Your water expenses are going to go up. Make no mistake. In a recent study by Circle of Blue Research, water consumer costs in 30 major cities have risen by 41%.
And yet you might ask why since so many studies seem to indicate a stronger water conservation trend in usage. Look no further than the cautionary tale of Flint, Michigan. The cost driver today is infrastructure.
The American Water Association, a group representing utilities nationwide, estimates that there are 6.5 million lead pipes in use in the U.S. Most U.S. cities, according to Michael Deane, executive director of the National Association of Water Companies, have budgeted in terms of a “300-year replacement cycle to replace the pipes in the ground.”
But the American Society of Civil Engineers (ASCE) says pipes reach the end of their useful lives in 95 years. The ASCE said some studies project an additional $1 trillion will be required over a 25-year period for the most urgently needed pipe replacements.
Utilities have their backs against the wall. Some are hoping growth can help pay for itself through developer fees, impact fees or surcharges. But bottom line investment must be made and that investment, according to a report by the American Water Works Association, rises with every passing year. In an effort to find solutions, cities and states have implemented a number of different water utility strategies.
Privatization. There are 2 basic types. In full privatization, water assets are sold to a private entity. In a public-private partnership, the ownership of water assets remain public and specific functions are contracted to a private company for a designated period. Public-private partnerships (PPPs) are the most common arrangement for privatization of water supply and sanitation today.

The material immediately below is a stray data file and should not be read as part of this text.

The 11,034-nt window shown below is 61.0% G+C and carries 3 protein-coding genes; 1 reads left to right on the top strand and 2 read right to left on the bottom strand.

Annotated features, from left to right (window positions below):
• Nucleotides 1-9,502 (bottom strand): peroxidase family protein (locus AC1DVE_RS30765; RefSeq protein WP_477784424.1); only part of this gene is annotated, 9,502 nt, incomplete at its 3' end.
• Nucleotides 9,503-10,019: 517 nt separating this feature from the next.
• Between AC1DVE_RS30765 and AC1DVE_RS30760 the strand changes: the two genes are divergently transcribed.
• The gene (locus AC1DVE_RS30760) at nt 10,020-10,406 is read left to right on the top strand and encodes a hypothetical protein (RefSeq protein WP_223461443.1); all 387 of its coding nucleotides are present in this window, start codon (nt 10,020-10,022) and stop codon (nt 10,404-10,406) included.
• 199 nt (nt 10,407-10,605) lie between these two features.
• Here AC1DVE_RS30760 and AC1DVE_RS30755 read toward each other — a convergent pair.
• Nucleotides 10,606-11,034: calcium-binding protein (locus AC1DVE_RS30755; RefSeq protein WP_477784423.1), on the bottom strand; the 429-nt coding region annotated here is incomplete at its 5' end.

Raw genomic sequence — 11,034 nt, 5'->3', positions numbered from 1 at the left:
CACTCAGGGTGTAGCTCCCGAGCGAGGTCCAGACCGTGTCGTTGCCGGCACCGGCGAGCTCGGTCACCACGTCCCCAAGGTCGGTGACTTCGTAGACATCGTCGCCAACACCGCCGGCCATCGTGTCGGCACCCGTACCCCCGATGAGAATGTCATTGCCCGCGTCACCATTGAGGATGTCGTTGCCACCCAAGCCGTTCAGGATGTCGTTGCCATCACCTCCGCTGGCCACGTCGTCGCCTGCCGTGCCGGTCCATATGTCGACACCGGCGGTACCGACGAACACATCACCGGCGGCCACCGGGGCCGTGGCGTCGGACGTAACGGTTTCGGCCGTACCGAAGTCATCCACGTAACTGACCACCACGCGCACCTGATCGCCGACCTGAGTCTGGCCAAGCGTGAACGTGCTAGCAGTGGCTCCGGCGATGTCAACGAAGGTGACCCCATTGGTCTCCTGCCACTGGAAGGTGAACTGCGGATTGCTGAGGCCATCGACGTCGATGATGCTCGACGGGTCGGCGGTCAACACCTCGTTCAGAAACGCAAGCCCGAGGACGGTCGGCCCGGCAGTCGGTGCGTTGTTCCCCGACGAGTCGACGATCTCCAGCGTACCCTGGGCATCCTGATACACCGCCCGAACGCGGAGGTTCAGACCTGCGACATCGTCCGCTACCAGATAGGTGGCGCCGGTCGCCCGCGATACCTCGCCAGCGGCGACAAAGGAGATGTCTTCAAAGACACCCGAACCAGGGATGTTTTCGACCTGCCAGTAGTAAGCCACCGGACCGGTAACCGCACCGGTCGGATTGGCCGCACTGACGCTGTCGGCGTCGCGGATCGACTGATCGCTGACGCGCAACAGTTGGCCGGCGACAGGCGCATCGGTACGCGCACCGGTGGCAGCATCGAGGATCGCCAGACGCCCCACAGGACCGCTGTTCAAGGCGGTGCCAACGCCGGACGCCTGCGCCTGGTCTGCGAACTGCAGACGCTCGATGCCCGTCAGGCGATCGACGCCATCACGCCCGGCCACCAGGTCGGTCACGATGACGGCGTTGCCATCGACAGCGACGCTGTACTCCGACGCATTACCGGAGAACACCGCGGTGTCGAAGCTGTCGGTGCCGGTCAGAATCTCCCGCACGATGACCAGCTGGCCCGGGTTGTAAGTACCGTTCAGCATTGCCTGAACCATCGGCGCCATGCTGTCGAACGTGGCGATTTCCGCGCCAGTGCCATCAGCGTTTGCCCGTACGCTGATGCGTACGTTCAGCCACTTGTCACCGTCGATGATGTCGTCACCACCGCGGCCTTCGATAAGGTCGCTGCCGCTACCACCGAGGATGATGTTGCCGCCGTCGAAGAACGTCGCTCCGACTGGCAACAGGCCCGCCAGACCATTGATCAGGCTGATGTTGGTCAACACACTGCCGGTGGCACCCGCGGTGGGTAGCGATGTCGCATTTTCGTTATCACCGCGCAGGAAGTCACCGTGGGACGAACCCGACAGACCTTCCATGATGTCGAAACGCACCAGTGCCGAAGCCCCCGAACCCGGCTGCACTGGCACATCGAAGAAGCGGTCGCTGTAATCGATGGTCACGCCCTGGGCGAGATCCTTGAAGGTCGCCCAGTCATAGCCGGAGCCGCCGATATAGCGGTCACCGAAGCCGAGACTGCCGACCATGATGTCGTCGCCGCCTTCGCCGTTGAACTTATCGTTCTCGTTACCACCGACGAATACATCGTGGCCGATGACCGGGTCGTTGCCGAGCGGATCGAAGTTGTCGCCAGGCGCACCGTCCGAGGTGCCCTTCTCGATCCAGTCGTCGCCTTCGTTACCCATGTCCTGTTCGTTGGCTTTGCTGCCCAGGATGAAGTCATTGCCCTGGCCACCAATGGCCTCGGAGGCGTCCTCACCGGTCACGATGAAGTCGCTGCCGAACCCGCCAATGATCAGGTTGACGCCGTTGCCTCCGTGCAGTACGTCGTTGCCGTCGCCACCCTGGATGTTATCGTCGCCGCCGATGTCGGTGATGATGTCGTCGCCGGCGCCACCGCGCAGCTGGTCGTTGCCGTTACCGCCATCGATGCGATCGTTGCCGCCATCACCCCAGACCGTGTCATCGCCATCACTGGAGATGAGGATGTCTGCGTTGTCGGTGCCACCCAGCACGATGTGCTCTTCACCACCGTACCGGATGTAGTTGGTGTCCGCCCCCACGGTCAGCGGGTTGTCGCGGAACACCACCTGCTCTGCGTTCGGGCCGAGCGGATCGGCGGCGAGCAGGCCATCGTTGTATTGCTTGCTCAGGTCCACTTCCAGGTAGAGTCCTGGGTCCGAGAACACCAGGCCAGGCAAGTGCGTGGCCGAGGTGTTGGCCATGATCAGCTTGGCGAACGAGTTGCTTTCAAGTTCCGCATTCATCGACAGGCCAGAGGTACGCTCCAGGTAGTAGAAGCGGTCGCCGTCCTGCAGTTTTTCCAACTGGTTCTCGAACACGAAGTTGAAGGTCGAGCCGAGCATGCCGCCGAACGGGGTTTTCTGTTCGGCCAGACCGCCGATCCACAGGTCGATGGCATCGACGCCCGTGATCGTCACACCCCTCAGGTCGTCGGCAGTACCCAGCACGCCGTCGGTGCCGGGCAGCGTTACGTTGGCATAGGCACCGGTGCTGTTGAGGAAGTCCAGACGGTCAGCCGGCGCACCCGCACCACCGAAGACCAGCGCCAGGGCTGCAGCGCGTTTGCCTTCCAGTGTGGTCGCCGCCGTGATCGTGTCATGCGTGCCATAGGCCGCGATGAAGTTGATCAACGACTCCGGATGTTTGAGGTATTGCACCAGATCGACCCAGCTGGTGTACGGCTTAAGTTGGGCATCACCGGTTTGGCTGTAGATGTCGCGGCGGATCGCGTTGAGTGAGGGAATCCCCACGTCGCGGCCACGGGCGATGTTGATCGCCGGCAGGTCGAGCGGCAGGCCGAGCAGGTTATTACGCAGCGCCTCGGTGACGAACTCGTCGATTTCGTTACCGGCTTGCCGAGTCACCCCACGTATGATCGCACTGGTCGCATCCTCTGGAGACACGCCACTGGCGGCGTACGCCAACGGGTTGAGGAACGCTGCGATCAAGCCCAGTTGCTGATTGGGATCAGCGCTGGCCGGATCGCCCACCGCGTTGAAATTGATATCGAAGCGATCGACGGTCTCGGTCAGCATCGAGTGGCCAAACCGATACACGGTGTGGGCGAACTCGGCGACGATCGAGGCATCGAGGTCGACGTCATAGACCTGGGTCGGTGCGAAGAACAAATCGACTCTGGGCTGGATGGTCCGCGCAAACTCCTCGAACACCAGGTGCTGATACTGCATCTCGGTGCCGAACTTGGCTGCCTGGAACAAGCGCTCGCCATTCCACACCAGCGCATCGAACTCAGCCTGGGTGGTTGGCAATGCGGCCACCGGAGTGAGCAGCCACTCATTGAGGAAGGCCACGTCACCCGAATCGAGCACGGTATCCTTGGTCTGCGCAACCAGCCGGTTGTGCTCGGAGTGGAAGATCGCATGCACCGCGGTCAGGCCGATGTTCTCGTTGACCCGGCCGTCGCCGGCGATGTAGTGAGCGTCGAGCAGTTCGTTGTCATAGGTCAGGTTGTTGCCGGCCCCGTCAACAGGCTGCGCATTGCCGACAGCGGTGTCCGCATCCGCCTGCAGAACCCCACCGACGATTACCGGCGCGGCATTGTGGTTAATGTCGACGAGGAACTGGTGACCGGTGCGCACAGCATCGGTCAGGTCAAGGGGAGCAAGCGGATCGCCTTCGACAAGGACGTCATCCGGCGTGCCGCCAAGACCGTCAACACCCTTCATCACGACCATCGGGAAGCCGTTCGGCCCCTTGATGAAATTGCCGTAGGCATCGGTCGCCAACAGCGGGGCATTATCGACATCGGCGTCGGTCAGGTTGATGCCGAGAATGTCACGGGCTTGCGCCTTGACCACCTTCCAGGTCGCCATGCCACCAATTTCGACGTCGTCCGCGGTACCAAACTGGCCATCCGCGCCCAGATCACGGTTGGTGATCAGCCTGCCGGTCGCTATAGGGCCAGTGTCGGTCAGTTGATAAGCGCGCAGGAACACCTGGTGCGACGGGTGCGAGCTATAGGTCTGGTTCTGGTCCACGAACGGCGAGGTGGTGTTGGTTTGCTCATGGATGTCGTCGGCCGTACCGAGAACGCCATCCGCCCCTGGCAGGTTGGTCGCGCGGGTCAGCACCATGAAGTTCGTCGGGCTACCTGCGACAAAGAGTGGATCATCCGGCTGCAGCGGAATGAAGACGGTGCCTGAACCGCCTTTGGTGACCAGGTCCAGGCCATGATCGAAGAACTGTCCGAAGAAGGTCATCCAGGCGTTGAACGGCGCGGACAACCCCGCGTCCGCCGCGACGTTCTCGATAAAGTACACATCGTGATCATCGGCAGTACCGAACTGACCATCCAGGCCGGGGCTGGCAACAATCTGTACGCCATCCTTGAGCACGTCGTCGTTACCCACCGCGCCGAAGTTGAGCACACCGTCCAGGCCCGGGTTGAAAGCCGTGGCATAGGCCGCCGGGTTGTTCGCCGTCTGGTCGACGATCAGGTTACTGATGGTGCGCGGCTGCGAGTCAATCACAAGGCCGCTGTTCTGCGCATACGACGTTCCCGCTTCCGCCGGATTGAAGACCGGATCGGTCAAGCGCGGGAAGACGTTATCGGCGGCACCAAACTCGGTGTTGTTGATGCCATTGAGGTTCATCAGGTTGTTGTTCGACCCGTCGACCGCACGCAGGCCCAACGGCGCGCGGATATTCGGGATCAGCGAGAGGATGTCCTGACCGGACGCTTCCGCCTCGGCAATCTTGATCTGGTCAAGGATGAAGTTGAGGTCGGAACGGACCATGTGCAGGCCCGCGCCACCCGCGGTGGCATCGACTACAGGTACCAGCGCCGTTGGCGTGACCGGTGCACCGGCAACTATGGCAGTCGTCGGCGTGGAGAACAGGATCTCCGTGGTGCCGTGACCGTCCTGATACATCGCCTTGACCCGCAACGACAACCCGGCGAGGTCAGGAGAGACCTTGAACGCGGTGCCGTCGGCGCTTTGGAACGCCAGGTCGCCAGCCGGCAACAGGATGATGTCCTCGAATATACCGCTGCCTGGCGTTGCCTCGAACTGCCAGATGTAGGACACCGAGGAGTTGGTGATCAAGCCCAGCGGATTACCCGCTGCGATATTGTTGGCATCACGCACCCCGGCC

But a snapshot of public vs private water utilities from Food and Water Watchoffers a highly disparate economic picture.
Fixed Fees. This is a surcharge added to the usage bill based on the amount of access to the water system a property needs. The goal is an equitable apportionment and a stable funding for infrastructure replacement. Washington, DC recently joined Austin, Charlotte, Las Vegas and others with this approach. The DC Water bill now rises roughly 13% or between $6.30-$9.67 per month for individual households.
Income-Based Billing. Philadelphia has recently passed this legislation aimed at low-income consumers. The water utility will determine rates based on customers’ ability to pay current water and sewer bills, their water usage and the applicant’s status as a tenant, occupant, or homeowner. This is a city where typically 40% are in arrears on water bills and $259M is owed in delinquent payments. The average consumer will now bear financial responsibility for the utility revenue gap.
Results of these strategies have one commonality, paying more. Now is the time to be aware, to find ways to monitor, manage, and conserve water.